Theatre Mirror Reviews - "Meet Me in St. Louis"

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note: entire contents copyright 2014 by Richard Pacheco


"Meet Me in St. Louis"
at Ocean State Theater

Reviewed by Richard Pacheco

Ocean State Theater’s holiday treat is “Meet Me in St. Louis” based on the 1944 movie and it is indeed a treat full of nostalgia, vintage Americana and simple good feelings in abundance. It is a purely fun show, a musical delight that evokes fond memories of bygone days. thing, but got some of the biggest laughs of the night.“Meet Me in St. Louis” is based on the 1944 film with Judy Garland and made it to Broadway in this version in the late 1980s. This show has spirit even with some flaws and is well worth seeing. It was the second-highest grossing picture of the year, only behind “Going My Way.”

It tells the tale of the Smith family in St. Louis with the 1904 World’s Fair soon toe arrive and it will be the Smith’s last Christmas in St. Louis before moving to New York for papa to pursue a promotion and a better career, despite the family’s reluctance at leaving the familiar far behind.

Recent RIC grad Sarah Pothier is daughter Esther, the role played by Judy Garland in the movie and she has an excellent voice, full of energy and poise. She delivers a wining version of “Have Yourself a Merry Little Christmas” and in her trio with sisters Rose and Tootie a delightful “under the Bamboo Tree.” Her acting is full of finesse and sincerity.

Joshua Stenseth is Esther’s love interest the charming and dashing next door neighbor. He is engaging enough in the role, managing to deliver a sensitive portrayal, but his singing is a bit weak.

Bobbie Celine Doherty is little sister Tootie, a bundle of energy and feisty. Doherty is sheer delight in the role, and she gets some of the biggest laughs.

Hannah Spacone is sister Rose who is flighty a bit self absorbed and blind to al the world’s feelings but her own. Spacone gives a engaging performance as this young woman.

There is also brother Lon, played by Michael Luongo who turns out to be an exceptional dancer as well showing off his stuff in the square dance number and the delightful and winning “The Banjo” number.

Lily McMahon is sister Agnes, who is Tootie’s partner ins crime at all times. She is a fun foil for Tootie, full of zest and sincerity.

Rebecca Barko is their mother, Mrs. Anna Smith, the ever dependable, loving matriarch of the family. She shines in “You’ll Hear a Bell.” She and her husband stand out in “Wasn’t It Fun.”

Ronald L. Brown is her husband Alonzo, a bit cranky and more than a bit ambitious wanting to get a promotion at work, one which takes him and his family to New York, despite their protests. He was a terrific baritone voice which shines in “A Day in New York.”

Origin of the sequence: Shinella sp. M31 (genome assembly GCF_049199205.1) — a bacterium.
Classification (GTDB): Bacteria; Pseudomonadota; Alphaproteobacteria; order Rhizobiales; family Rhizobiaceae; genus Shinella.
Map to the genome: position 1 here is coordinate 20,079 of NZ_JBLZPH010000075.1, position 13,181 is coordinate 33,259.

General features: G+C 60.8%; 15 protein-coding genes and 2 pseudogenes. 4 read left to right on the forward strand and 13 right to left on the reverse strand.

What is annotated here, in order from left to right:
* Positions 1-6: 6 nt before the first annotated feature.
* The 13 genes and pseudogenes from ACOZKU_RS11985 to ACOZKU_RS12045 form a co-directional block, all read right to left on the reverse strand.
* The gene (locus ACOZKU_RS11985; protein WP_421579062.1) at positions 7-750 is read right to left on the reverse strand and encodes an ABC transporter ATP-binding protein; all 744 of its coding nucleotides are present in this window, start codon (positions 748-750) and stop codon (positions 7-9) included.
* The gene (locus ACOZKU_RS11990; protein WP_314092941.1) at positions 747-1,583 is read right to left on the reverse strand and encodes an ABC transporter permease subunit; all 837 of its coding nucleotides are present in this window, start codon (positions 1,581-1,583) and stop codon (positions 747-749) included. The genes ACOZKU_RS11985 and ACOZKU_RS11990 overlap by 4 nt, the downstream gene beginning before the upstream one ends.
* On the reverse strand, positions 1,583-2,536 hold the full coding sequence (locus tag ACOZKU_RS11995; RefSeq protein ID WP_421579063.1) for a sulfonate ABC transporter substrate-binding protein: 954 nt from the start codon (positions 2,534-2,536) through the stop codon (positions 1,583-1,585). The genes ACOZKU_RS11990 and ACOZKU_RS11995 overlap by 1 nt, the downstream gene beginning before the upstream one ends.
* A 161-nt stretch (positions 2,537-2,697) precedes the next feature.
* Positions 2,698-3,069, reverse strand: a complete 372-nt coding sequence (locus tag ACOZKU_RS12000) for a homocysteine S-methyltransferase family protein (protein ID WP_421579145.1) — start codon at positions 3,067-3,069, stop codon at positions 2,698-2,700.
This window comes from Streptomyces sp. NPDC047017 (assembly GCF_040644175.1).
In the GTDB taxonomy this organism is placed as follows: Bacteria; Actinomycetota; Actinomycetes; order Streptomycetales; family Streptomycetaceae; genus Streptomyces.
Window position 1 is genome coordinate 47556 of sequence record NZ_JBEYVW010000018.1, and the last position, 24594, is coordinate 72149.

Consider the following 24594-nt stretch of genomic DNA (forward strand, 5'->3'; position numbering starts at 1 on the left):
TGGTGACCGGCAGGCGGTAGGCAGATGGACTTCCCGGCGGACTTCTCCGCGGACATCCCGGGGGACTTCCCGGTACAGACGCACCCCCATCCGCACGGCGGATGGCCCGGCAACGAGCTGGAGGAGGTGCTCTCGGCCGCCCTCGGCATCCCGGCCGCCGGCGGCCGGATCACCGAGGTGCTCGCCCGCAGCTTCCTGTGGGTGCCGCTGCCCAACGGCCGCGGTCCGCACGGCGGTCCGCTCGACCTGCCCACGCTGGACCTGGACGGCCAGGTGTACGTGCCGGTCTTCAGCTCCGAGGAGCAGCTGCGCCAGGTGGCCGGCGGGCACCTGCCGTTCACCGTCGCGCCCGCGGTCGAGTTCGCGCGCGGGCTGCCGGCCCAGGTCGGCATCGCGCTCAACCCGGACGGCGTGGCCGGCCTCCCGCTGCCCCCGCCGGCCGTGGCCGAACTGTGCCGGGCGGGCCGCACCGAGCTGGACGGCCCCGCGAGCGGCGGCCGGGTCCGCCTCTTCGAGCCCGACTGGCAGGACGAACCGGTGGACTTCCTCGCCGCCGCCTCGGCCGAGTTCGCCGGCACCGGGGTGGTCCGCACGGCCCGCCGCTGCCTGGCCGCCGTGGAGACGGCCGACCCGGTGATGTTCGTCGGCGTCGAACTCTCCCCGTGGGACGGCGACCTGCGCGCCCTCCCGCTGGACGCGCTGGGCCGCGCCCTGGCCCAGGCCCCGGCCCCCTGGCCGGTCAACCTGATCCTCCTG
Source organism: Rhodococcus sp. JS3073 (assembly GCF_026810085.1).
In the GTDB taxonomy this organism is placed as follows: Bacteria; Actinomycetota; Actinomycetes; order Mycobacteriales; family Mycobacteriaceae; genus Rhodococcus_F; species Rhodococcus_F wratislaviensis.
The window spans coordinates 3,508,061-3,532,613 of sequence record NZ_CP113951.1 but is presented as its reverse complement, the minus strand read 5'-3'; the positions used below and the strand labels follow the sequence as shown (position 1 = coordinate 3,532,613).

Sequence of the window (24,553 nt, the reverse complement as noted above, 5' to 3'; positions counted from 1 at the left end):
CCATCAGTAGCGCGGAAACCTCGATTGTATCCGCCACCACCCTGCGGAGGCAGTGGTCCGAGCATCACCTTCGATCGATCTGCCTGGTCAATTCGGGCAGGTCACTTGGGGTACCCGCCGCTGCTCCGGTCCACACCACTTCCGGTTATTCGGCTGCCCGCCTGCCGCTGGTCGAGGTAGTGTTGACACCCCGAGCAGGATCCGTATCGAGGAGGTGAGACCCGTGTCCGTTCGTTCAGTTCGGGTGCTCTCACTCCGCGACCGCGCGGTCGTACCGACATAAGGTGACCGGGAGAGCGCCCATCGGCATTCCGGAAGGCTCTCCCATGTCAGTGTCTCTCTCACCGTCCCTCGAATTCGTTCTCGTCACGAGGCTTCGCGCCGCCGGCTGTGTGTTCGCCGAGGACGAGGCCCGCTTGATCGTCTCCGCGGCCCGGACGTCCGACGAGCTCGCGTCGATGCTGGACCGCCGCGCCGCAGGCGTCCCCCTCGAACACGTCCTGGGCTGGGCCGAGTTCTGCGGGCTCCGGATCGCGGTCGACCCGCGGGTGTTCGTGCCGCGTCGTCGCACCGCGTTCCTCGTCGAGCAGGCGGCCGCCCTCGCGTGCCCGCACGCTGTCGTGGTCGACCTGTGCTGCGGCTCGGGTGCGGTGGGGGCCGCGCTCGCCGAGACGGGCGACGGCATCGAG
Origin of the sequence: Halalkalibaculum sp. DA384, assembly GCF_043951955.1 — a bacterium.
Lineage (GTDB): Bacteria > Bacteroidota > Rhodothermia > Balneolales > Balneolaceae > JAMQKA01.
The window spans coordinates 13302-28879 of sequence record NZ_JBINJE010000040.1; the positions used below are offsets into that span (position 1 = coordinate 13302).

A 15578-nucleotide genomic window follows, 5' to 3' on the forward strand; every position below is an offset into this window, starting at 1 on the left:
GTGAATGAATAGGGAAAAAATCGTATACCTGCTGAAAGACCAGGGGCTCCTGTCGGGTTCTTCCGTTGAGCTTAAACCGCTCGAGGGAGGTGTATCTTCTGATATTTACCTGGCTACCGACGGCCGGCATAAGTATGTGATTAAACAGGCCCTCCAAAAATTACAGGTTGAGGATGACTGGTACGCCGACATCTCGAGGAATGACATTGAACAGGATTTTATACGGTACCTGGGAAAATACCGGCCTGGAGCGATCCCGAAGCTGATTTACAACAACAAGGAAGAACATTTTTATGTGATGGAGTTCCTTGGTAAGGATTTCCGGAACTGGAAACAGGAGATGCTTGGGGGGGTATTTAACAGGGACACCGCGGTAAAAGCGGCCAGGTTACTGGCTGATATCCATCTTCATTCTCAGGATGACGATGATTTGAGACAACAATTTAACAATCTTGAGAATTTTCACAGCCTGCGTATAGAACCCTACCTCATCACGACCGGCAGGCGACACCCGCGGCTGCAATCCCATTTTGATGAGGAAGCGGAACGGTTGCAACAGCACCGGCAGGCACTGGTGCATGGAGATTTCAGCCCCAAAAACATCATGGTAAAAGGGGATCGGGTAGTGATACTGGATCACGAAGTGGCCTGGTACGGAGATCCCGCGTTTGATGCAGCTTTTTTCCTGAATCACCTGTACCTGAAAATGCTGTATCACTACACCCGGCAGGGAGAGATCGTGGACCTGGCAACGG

Mark S. Pothier is Grandpa, a warm caring man who loves his grandchildren and has a good rapport with them. Pothier shows a winning side as Grandpa, although his singing voice is somewhat lacking.

Stacey Geer is Katie the Irish maid. She is full of energy and a distinct presence. She is an excellent singer who knows how to sell a song as she does in her trio withMr. And Mrs. Smith, “A Touch of the Irish.”

Director and choreographer Gary John La Rosa makes some of the acting stylized which sometimes strikes a false note. His choreography however is impressive, from the stunning square dance done to “Skip to My Lou” with its cartwheels and flips galore. Or the rollicking “The Trolley Song” with its vibrant energy.

Musical director Esther Zabinski is right on the mark with the orchestra, provding a rich musical accompaniment throughout.

The sets by Charles Murdock Lucas are lovely and loaded with nostalgic touches of Americana. The proscenium mimics the old proscenium arches of turn of the 20th century theaters with its carvings. Behind three panels in an old fashioned drawing style shows houses and it all opens on to the Smith family house filled with vivid detailed touches like vintage photographs, and a grand staircase.

The Brian Horton turn of the century costumes are elegant and impressive both in style and number.

The production has many jobs overall and ends up a special holiday treat well worth seeing and bound to strike a familiar and fond note.

“Meet Me in St. Louis” runs through Dec. 28 at Ocean State Theatre Company, 1245 Jefferson Blvd., Warwick. Tickets are $39-$54. Call (401) 921-6800, or visit oceanstatetheatre.org. 

"Meet Me in St. Louis" (till 28 December)
OCEAN STATE THEATRE COMPANY
@ 1245 Jefferson Boulevard, WARWICK RI
1(401)921-6800

THE THEATER MIRROR, New England's LIVE Theater Guide

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